Here's the thing: anyone can be an entrepreneur. In order to be a successful entrepreneur, however, you have to have the drive, knowledge, perspective, and credibility. The TE program gave me all of that. And the credibility angle should never be underestimated!
Well, like I said, my very first venture was KnotFriends, followed shortly thereafter by others such as Commercial Countermeasures, a privacy-protection technology company; and Launch Annapolis, a non-profit community of entrepreneurs. I have a lot of diverse interests! The entrepreneurial world accommodates this and, in fact, is so interconnected that I've been able to try my hand at all kinds of businesses.
Yes. I'm still in communication with a number of others from my cohort. They're doing such cool stuff! Getting to know fellow entrepreneurs - and having a shared interest in maintaining the connections - is an important benefit of TE.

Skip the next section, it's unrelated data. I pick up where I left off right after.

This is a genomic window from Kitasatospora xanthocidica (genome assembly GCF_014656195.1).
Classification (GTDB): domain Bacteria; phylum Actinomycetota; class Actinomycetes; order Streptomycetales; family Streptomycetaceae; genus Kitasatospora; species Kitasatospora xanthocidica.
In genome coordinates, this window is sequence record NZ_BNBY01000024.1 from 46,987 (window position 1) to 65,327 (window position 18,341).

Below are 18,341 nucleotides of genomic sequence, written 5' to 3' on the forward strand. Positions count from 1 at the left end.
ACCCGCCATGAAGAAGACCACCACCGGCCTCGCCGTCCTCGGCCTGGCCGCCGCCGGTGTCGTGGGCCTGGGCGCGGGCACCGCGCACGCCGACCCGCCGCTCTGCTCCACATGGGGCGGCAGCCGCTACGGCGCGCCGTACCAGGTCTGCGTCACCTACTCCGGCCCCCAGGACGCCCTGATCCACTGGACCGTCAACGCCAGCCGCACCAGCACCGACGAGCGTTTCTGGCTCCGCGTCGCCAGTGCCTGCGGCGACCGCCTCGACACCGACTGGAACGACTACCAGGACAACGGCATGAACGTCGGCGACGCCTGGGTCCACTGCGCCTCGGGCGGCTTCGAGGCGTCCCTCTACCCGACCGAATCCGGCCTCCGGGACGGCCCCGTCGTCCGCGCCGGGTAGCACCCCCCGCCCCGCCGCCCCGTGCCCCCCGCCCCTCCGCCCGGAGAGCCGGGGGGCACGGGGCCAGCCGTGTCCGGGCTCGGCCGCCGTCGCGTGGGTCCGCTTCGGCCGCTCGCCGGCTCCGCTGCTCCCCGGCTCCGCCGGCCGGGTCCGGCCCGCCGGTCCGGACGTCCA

The TE program gave me tools that I use every day. It also provided me with versatility, confidence, and a better sense of myself. I believe that innovation occurs where creativity and technology intersect; it's that point of collision where I'm most comfortable.
One thing is certain: there will be more innovations coming down the pike. Opportunities are everywhere. The key is to be guided by the past, informed by the present, and focused on the future. TE taught me that.